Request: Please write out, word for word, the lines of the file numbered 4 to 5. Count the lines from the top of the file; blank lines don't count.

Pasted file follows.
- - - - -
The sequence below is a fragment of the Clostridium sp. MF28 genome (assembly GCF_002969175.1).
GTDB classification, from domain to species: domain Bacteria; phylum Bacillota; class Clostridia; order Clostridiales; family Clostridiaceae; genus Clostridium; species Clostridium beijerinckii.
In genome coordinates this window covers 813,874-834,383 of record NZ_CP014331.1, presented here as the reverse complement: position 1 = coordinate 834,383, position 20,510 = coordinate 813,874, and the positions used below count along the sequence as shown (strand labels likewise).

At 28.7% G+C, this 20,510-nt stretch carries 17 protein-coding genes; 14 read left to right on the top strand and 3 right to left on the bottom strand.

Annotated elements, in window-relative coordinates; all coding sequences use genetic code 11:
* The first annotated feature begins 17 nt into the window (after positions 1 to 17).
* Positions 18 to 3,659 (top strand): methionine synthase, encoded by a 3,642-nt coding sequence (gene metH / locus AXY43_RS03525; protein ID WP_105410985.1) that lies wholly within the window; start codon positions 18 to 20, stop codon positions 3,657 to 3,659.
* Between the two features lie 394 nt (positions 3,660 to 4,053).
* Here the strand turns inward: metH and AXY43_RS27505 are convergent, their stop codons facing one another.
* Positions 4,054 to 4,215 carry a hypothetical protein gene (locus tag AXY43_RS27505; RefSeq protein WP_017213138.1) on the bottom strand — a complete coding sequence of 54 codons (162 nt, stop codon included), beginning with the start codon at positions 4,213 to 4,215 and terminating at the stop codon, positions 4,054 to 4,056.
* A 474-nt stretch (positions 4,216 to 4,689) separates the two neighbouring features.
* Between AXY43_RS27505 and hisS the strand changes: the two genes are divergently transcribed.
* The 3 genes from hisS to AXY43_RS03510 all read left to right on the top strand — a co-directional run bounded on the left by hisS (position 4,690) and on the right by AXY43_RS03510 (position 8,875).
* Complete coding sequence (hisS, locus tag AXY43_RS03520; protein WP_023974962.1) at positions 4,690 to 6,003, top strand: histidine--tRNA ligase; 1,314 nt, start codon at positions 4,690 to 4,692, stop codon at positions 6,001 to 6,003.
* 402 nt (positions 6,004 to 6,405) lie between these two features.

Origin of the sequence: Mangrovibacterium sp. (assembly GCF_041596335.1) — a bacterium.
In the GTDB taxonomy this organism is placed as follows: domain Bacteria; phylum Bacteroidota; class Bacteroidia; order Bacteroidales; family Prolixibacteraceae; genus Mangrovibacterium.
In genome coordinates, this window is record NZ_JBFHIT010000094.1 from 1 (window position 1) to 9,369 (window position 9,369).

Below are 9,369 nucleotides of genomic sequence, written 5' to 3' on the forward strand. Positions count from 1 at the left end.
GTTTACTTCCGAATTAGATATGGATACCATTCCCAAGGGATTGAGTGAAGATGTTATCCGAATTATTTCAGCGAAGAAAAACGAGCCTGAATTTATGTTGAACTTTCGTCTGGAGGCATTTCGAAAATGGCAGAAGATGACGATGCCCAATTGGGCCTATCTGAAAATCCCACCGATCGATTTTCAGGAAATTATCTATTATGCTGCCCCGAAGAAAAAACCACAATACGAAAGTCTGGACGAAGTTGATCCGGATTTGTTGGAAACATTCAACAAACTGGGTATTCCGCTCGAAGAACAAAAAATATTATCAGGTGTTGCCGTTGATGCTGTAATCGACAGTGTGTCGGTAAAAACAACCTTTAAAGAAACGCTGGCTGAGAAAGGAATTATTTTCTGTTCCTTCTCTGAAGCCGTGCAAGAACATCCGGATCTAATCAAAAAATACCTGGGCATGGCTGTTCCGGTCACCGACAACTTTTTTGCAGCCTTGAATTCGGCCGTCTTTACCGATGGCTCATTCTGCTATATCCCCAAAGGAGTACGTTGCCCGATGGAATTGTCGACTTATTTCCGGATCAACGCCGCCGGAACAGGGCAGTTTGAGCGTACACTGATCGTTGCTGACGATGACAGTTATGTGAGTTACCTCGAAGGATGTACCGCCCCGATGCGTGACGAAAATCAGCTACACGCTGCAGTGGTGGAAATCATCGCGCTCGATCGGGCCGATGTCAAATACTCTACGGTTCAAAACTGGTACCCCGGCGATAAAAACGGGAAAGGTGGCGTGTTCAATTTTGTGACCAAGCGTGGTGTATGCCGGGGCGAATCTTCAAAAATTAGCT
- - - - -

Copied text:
At 28.7% G+C, this 20,510-nt stretch carries 17 protein-coding genes; 14 read left to right on the top strand and 3 right to left on the bottom strand.

Annotated elements, in window-relative coordinates; all coding sequences use genetic code 11: